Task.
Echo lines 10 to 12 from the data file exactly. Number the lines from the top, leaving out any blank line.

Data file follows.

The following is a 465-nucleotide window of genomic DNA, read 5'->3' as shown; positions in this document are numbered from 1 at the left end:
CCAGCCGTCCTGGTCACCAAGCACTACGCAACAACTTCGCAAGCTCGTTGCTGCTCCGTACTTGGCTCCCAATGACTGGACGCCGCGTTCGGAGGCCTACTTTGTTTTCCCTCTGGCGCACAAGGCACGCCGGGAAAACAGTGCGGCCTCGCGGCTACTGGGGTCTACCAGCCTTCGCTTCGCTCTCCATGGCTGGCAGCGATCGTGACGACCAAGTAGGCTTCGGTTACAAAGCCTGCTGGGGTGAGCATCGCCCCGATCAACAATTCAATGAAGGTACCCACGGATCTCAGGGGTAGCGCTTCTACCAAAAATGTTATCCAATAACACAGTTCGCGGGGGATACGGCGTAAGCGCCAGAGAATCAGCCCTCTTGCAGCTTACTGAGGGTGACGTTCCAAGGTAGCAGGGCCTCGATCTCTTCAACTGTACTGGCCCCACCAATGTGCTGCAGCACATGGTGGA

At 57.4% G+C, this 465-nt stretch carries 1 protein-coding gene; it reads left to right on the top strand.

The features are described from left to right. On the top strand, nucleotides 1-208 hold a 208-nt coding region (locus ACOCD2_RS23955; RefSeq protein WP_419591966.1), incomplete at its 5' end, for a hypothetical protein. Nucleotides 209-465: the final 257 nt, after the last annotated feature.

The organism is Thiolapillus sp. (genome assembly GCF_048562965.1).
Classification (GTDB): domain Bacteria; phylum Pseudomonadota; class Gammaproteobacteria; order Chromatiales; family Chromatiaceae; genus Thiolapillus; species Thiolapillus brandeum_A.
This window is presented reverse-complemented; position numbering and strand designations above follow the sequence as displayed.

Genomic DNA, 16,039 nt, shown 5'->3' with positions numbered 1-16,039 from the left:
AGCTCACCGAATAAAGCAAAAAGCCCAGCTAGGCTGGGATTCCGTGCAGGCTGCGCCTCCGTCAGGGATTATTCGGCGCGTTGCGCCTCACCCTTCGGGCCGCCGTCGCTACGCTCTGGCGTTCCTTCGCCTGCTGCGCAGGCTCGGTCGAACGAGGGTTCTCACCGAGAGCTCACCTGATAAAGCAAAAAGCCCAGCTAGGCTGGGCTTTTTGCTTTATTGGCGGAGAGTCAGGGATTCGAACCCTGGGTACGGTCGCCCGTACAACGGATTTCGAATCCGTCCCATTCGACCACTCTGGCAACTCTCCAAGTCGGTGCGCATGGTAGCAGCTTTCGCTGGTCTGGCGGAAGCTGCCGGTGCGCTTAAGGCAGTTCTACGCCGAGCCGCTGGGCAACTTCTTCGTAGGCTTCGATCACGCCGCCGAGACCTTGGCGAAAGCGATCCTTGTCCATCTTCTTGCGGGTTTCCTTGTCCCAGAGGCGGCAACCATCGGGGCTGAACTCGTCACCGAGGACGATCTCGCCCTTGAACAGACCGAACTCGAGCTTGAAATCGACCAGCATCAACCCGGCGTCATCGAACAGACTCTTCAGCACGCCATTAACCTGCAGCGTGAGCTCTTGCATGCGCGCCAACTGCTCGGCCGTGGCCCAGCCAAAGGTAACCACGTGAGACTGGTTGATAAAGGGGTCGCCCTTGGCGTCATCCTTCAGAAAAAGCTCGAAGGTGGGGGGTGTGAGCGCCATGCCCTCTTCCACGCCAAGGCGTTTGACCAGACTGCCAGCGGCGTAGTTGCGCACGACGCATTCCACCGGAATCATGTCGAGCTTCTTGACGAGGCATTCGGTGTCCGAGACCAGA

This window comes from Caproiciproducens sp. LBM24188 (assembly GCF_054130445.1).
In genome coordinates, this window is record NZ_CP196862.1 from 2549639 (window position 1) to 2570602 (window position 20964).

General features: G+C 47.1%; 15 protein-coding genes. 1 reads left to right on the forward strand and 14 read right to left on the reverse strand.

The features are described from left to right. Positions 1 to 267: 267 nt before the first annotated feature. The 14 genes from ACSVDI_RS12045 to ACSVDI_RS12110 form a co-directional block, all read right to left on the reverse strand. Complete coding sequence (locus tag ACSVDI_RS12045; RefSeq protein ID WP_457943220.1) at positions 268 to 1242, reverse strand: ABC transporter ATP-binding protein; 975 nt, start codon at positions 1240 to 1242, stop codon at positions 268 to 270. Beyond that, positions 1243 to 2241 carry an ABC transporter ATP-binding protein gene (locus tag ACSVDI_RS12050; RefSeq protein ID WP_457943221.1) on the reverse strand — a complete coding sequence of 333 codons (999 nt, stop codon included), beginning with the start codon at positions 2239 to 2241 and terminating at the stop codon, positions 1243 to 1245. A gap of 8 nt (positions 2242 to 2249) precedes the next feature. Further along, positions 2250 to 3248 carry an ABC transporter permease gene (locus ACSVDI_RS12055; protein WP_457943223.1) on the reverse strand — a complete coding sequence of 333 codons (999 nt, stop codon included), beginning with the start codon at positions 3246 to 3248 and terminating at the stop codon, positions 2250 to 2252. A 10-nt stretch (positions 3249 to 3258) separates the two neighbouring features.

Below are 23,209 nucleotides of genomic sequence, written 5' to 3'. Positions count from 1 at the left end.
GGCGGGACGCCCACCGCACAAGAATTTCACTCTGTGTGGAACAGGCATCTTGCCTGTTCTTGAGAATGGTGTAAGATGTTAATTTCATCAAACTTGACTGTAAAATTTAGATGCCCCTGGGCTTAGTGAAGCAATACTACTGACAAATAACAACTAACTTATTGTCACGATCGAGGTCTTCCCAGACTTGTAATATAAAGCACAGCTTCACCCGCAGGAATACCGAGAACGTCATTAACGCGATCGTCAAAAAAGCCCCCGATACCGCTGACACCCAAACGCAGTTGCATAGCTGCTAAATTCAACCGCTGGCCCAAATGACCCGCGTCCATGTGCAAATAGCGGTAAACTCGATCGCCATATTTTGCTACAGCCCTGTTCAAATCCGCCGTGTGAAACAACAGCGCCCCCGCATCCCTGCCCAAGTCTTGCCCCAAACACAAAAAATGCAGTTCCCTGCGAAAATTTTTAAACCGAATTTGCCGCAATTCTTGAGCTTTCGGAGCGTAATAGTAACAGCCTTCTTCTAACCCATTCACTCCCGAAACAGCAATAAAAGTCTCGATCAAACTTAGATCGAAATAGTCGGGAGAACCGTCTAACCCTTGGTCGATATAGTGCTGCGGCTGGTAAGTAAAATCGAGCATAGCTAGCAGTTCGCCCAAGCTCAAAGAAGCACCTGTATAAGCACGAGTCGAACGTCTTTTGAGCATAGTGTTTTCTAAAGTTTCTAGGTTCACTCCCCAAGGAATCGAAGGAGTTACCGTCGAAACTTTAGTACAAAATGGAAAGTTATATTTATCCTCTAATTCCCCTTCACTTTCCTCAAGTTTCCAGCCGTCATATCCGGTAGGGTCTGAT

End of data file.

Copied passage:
This window comes from Caproiciproducens sp. LBM24188 (assembly GCF_054130445.1).
In genome coordinates, this window is record NZ_CP196862.1 from 2549639 (window position 1) to 2570602 (window position 20964).

General features: G+C 47.1%; 15 protein-coding genes. 1 reads left to right on the forward strand and 14 read right to left on the reverse strand.